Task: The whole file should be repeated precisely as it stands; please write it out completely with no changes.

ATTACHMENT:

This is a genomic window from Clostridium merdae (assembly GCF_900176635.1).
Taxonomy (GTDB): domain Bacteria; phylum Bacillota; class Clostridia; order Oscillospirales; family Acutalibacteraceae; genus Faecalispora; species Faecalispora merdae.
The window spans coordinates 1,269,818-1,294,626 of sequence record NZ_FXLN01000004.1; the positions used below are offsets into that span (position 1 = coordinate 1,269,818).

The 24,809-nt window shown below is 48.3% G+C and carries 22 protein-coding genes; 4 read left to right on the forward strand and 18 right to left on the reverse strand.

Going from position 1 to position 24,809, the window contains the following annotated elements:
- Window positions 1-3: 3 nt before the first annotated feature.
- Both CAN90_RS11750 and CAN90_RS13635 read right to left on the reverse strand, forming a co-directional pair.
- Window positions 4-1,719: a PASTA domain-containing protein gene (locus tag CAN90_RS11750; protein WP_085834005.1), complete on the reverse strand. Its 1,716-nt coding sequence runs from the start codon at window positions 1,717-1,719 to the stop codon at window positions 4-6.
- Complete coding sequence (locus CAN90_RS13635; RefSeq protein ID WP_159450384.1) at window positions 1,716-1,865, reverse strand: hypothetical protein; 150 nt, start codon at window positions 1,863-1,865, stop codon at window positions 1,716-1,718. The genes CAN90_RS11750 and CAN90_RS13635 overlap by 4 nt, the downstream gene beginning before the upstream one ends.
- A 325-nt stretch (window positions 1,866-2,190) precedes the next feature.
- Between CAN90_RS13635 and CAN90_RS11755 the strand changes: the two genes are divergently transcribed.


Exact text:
This is a genomic window from Clostridium merdae (assembly GCF_900176635.1).
Taxonomy (GTDB): domain Bacteria; phylum Bacillota; class Clostridia; order Oscillospirales; family Acutalibacteraceae; genus Faecalispora; species Faecalispora merdae.
The window spans coordinates 1,269,818-1,294,626 of sequence record NZ_FXLN01000004.1; the positions used below are offsets into that span (position 1 = coordinate 1,269,818).

The 24,809-nt window shown below is 48.3% G+C and carries 22 protein-coding genes; 4 read left to right on the forward strand and 18 right to left on the reverse strand.

Going from position 1 to position 24,809, the window contains the following annotated elements:
- Window positions 1-3: 3 nt before the first annotated feature.
- Both CAN90_RS11750 and CAN90_RS13635 read right to left on the reverse strand, forming a co-directional pair.
- Window positions 4-1,719: a PASTA domain-containing protein gene (locus tag CAN90_RS11750; protein WP_085834005.1), complete on the reverse strand. Its 1,716-nt coding sequence runs from the start codon at window positions 1,717-1,719 to the stop codon at window positions 4-6.
- Complete coding sequence (locus CAN90_RS13635; RefSeq protein ID WP_159450384.1) at window positions 1,716-1,865, reverse strand: hypothetical protein; 150 nt, start codon at window positions 1,863-1,865, stop codon at window positions 1,716-1,718. The genes CAN90_RS11750 and CAN90_RS13635 overlap by 4 nt, the downstream gene beginning before the upstream one ends.
- A 325-nt stretch (window positions 1,866-2,190) precedes the next feature.
- Between CAN90_RS13635 and CAN90_RS11755 the strand changes: the two genes are divergently transcribed.